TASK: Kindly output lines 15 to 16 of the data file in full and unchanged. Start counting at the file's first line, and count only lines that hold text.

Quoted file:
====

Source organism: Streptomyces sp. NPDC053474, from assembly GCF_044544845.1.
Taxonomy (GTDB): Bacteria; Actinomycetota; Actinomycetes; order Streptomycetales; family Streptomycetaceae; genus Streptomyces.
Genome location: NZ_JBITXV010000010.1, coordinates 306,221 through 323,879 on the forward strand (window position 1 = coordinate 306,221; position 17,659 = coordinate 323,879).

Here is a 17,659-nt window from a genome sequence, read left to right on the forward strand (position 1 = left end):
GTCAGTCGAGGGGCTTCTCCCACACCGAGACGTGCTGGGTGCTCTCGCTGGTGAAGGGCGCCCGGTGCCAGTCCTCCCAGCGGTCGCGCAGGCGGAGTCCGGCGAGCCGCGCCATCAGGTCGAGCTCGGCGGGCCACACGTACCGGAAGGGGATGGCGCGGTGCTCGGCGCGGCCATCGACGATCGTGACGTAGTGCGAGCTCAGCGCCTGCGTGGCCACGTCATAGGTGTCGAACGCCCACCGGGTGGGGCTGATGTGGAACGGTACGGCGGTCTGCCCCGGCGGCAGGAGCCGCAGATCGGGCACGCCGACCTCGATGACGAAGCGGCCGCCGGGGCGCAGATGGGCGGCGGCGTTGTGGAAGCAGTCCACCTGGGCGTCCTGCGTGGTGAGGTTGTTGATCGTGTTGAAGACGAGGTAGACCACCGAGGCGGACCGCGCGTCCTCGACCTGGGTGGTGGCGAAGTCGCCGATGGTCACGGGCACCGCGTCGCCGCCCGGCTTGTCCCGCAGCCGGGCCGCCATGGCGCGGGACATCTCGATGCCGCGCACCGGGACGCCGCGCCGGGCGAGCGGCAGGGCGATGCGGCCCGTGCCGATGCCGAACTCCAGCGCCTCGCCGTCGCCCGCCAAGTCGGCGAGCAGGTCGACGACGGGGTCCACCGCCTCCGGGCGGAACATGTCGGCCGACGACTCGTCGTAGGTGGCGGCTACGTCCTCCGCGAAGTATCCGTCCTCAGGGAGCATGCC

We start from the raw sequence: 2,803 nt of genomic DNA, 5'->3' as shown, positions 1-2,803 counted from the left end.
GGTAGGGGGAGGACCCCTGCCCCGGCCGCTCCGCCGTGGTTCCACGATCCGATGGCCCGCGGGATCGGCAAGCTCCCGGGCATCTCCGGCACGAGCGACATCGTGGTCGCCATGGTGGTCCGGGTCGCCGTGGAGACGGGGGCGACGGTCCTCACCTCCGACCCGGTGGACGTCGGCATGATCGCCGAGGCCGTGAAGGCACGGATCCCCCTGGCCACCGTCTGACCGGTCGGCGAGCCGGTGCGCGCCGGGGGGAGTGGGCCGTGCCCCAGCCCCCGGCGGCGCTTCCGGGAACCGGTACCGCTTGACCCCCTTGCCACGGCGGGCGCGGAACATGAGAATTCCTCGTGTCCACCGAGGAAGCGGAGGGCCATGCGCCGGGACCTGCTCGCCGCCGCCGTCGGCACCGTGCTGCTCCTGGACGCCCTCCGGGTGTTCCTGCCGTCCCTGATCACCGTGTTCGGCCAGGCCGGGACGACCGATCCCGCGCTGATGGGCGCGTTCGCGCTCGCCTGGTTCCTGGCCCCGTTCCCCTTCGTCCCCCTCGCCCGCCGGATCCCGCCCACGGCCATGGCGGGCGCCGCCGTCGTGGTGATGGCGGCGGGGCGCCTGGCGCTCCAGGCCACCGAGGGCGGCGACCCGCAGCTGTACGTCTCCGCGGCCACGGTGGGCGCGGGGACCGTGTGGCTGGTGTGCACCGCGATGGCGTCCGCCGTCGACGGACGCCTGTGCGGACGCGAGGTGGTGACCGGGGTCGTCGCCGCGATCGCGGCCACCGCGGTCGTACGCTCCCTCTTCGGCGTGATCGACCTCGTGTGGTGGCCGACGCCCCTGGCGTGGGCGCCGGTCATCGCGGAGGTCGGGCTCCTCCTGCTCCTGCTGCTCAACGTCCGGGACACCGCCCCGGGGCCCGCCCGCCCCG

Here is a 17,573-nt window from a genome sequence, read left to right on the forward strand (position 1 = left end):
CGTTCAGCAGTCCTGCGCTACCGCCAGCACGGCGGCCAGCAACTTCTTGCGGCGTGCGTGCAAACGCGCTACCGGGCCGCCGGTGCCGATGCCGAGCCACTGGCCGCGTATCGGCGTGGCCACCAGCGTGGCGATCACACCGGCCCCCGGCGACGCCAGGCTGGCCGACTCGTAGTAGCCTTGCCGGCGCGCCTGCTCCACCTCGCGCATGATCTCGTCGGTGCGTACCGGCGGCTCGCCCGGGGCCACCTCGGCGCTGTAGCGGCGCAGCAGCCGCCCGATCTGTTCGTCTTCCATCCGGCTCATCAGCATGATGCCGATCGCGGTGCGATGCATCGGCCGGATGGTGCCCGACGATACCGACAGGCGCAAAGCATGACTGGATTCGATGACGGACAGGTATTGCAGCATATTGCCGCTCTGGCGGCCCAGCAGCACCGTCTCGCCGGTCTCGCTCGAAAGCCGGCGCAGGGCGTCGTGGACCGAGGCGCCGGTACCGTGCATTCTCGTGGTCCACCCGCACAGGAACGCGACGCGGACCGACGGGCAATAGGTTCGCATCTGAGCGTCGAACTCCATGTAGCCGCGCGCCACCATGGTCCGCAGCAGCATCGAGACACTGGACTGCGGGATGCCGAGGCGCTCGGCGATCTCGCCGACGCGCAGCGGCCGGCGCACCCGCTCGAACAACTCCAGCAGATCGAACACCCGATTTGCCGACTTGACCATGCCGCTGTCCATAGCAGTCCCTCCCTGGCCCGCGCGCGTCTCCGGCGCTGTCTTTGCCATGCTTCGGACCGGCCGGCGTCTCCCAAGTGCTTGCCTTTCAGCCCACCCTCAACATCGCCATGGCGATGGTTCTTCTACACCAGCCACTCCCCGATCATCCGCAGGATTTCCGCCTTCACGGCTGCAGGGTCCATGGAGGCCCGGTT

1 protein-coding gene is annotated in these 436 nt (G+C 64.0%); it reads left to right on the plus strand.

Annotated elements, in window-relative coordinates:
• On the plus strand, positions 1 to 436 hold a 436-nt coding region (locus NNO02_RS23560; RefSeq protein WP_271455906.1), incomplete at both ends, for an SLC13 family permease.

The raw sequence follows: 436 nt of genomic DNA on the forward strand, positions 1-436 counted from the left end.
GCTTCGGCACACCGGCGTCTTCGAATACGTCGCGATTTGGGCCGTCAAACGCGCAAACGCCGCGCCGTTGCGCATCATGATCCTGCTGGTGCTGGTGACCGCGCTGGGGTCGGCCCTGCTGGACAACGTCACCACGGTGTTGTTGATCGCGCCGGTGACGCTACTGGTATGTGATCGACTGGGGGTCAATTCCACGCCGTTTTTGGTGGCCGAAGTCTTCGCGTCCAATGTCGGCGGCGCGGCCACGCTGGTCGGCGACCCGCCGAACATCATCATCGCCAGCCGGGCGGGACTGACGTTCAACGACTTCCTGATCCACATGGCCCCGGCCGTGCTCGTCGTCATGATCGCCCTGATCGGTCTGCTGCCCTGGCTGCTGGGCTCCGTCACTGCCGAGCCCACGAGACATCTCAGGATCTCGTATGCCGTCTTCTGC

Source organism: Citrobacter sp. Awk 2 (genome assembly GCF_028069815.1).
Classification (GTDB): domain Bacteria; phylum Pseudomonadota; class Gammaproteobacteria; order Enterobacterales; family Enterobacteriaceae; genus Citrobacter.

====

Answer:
Source organism: Citrobacter sp. Awk 2 (genome assembly GCF_028069815.1).
Classification (GTDB): domain Bacteria; phylum Pseudomonadota; class Gammaproteobacteria; order Enterobacterales; family Enterobacteriaceae; genus Citrobacter.